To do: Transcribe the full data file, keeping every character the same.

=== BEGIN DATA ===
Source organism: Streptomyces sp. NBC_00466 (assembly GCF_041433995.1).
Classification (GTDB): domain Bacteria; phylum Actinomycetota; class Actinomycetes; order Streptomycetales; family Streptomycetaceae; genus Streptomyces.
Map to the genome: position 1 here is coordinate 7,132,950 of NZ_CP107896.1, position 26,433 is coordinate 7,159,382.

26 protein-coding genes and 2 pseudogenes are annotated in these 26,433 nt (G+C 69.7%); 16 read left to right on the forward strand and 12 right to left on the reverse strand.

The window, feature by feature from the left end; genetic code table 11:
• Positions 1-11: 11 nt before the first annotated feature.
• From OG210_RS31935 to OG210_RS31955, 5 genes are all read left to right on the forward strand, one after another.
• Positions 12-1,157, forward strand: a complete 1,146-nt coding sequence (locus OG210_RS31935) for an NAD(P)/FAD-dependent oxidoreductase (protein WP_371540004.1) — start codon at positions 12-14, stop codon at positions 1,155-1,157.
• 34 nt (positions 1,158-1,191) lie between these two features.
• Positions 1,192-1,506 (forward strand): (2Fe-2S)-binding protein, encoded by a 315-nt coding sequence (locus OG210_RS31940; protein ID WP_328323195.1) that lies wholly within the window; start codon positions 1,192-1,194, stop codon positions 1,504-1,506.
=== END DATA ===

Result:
Source organism: Streptomyces sp. NBC_00466 (assembly GCF_041433995.1).
Classification (GTDB): domain Bacteria; phylum Actinomycetota; class Actinomycetes; order Streptomycetales; family Streptomycetaceae; genus Streptomyces.
Map to the genome: position 1 here is coordinate 7,132,950 of NZ_CP107896.1, position 26,433 is coordinate 7,159,382.

26 protein-coding genes and 2 pseudogenes are annotated in these 26,433 nt (G+C 69.7%); 16 read left to right on the forward strand and 12 right to left on the reverse strand.

The window, feature by feature from the left end; genetic code table 11:
• Positions 1-11: 11 nt before the first annotated feature.
• From OG210_RS31935 to OG210_RS31955, 5 genes are all read left to right on the forward strand, one after another.
• Positions 12-1,157, forward strand: a complete 1,146-nt coding sequence (locus OG210_RS31935) for an NAD(P)/FAD-dependent oxidoreductase (protein WP_371540004.1) — start codon at positions 12-14, stop codon at positions 1,155-1,157.
• 34 nt (positions 1,158-1,191) lie between these two features.
• Positions 1,192-1,506 (forward strand): (2Fe-2S)-binding protein, encoded by a 315-nt coding sequence (locus OG210_RS31940; protein ID WP_328323195.1) that lies wholly within the window; start codon positions 1,192-1,194, stop codon positions 1,504-1,506.